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A sense of place

Here in this ragged place known as British Columbia, the navel-gazing question of Who am I? is often replaced the more relevant Where am I?

B.C. is a land marked by contrast and riddled with paradox. Coast and Interior; south and north; wet and dry; urban and rural; peaks and valleys; and so on.

This fantasyland we call Whistler is a good case in point. It takes a bit of thought to grasp an understanding of the forces that continue to form the collective myth of this place.

It is, after all, just a valley somewhere in the mountains. But, for whatever reasons, this area has undergone a series of reincarnations from First Nations territory to bucolic fishing lodge to ski-bum haven to international mega-resort.

Longtime local Stephen Vogler has written a series of poignant essays, first published in Pique Newsmagazine and collected in his self-published book Whistler Features , that explore this subject and try make some sort of sense out of this valley.

Vogler muses on a diverse range of subjects including the Whistler area’s natural and human history, adventure sports, real estate speculation and corporatization.

Vogler embarks on a tough task as he searches for Whistler’s misplaced soul. These stories are about the good, bad and ugly of Whistler.

And with the inclusion of artistic vignettes – paintings, collages and prints – by Christina Nick and Hugh Kearney, he succeeds beautifully.

Another must-read is Whistler: History in the Making , a nuts-and-bolts approach to the who, what, when, where and why of Whistler.

Assembled and published by Pique Newsmagazine editor Bob Barnett and featuring a stable of local scribes, this book tells – in a straight-forward journalistic style – the stories that link the development and politics of Whistler and Blackcomb mountains to Whistler Village.

The best stories, however, are those that focus on the people who have shaped Whistler.

If you weren’t here to celebrate Rob Boyd’s 1989 World Cup downhill win and Ross Rebagliati’s 1998 Olympic gold or mourn the deaths of Crazy Canuck Dave Murray and extreme skier Trevor Petersen, this is the best way to capture some of the feeling that still reverberates in the valley’s hidden nooks and crannies.

Whistler needs more of the independent and thoughtful writing that appears in these two books, rather than the recyclable jingoism that frequents local publications on a regular basis.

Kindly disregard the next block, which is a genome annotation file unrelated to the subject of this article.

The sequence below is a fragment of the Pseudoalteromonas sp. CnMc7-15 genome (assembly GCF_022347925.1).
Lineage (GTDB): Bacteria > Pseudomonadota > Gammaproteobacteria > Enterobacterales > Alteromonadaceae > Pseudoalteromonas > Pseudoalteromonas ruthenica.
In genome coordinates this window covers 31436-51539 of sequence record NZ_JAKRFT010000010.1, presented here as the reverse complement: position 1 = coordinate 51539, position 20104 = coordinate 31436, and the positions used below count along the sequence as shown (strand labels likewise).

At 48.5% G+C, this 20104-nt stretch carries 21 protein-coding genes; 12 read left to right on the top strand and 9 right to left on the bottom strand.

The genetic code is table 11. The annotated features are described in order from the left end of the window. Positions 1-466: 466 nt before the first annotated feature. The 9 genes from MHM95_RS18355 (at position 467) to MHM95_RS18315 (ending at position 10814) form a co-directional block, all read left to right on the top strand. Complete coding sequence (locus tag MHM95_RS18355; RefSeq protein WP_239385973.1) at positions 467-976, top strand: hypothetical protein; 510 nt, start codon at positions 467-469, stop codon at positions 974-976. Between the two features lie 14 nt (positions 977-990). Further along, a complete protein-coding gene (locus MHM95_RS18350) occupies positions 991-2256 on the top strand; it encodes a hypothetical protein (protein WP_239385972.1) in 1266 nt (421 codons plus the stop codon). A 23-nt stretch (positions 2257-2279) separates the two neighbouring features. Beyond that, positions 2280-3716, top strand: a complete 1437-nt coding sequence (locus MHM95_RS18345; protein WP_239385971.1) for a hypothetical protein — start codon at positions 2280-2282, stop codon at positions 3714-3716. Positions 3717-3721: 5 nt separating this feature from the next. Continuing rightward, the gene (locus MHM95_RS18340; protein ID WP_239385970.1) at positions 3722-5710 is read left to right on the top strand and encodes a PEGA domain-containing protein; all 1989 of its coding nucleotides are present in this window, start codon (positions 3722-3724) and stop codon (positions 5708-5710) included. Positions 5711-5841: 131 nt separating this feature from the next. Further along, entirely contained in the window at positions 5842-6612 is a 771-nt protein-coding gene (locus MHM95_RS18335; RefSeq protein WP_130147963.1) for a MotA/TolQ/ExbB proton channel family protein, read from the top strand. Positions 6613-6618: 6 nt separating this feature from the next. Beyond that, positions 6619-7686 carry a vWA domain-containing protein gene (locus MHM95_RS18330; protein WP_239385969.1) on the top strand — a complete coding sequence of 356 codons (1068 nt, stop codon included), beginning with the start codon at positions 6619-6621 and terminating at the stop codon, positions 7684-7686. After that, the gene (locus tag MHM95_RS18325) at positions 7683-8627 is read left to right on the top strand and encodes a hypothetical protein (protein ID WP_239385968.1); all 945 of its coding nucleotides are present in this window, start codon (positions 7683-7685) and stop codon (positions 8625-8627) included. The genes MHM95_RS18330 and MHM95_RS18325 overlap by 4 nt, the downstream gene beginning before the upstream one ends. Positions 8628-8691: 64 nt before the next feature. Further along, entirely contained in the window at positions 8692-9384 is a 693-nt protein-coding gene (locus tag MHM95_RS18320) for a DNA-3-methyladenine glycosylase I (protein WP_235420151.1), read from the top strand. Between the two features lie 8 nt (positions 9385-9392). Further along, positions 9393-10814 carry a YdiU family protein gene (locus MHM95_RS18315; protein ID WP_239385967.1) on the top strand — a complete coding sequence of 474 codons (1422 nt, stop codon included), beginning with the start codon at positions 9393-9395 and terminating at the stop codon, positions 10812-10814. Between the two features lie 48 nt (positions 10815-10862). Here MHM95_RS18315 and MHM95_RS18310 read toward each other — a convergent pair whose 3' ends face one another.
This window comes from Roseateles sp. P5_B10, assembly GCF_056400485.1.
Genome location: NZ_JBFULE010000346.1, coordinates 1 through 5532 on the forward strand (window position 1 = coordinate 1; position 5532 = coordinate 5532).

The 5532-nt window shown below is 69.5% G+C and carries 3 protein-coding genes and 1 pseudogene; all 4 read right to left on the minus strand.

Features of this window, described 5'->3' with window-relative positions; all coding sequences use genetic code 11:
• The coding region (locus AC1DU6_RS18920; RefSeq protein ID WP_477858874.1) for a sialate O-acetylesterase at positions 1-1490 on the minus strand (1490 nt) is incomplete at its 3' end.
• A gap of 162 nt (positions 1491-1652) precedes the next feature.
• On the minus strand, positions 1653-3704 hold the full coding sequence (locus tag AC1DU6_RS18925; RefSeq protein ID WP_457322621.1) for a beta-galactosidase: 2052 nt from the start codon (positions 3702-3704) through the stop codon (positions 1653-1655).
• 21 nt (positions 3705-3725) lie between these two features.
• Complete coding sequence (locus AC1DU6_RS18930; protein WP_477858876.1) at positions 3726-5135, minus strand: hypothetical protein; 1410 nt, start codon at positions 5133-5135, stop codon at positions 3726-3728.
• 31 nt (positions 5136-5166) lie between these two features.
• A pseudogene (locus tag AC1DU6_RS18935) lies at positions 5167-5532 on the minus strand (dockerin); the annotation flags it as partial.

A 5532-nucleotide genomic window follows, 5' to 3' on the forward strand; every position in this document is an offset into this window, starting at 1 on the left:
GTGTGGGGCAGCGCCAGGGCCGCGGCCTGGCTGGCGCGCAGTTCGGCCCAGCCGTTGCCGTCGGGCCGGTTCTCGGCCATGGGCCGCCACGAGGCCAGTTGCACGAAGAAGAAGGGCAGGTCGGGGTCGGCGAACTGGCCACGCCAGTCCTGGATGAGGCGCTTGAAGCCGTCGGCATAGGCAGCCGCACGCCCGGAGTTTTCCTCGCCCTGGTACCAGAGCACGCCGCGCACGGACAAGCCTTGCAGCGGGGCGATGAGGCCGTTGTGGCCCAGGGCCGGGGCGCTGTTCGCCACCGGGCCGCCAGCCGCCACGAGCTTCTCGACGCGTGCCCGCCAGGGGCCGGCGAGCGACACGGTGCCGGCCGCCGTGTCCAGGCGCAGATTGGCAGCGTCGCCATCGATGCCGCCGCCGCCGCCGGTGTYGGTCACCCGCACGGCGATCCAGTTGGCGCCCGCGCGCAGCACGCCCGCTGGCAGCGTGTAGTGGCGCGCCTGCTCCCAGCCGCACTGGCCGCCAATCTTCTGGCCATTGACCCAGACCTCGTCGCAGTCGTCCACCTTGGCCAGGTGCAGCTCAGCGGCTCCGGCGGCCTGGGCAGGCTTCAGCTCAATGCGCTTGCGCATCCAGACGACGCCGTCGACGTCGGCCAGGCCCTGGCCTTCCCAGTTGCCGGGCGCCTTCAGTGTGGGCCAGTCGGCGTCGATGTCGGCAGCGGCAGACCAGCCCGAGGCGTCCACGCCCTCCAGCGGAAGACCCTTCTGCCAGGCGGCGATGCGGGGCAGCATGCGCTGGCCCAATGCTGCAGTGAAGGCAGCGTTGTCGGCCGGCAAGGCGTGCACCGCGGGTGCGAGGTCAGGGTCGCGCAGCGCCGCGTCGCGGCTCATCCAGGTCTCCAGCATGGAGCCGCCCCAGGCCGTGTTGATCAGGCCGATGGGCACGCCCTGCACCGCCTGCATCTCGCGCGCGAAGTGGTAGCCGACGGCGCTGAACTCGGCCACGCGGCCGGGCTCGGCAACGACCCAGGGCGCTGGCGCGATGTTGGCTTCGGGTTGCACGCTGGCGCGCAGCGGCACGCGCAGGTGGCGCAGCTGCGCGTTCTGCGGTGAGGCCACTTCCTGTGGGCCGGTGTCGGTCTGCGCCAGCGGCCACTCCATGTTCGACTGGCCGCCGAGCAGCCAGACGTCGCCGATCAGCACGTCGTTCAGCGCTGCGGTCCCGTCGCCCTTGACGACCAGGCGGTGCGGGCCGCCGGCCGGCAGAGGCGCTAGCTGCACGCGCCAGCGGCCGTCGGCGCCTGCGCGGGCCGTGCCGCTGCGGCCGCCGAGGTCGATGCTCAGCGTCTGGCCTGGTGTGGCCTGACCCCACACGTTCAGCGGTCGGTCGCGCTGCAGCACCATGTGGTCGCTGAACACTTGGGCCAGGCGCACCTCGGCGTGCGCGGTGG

Vancouver-based publisher New Star Books also tries to explore the same questions in its Transmontanus series, a collection of well-written and well-designed books about the relationship between people and landscape in B.C.

The seven books (and counting) range in subject from Clayoquot Sound to the Chilcotin Plateau, from First Nation culture to Utopian communities and from prehistoric sturgeon to Chinook language.

Each volume, edited by award-winning author Terry Glavin, features skookum writing that tries to shed some light on B.C.’s distant corners that are – both figuratively and literally – a long, long way from downtown Vancouver or Citta’s patio.

But perhaps the best book to evoke some understanding of this ragged place is Tom Thomson’s Shack by Harold Rhenisch (also published by New Star), which was nominated for a couple of B.C. Book Prizes earlier this year.

Rhenisch contrasts his life in the province’s rural Interior – the Cariboo, Similkameen and Okanagan – with his overwhelming urban experience in Toronto, Canada’s uber-city.

Whistlerites and Torontonians alike will be amused (and somewhat disappointed) to find out that the centre of the universe, according to Buddhist monks, is actually somewhere in a remote valley near 100 Mile House.

Rhenisch’s 264 pages of lyrical prose reads like a book-long meditation and best captures the ever-elusive sense of place. I read it in about three or four hours but have been thinking about it ever since.

Scientists and philosophers have recently been theorizing that each of us has a primal landscape engrained into our subconscious. They argue that we identify with a particular climate and geography, whether it’s the Coast Mountains, Prairies or Canadian Shield.

Books, like nature – and life itself, are rather simple. They express thoughts and ideas in concrete form, unlike the abstract reality of real estate speculation.

Reading these books and thinking about the uncertainties they ponder could possibly answer the question of Where am I?

And, in the process, they could also help provide the answers to Who am I? and Why am I here?

— Greig Bethel

Feedback? greig@piquenewsmagazine.com

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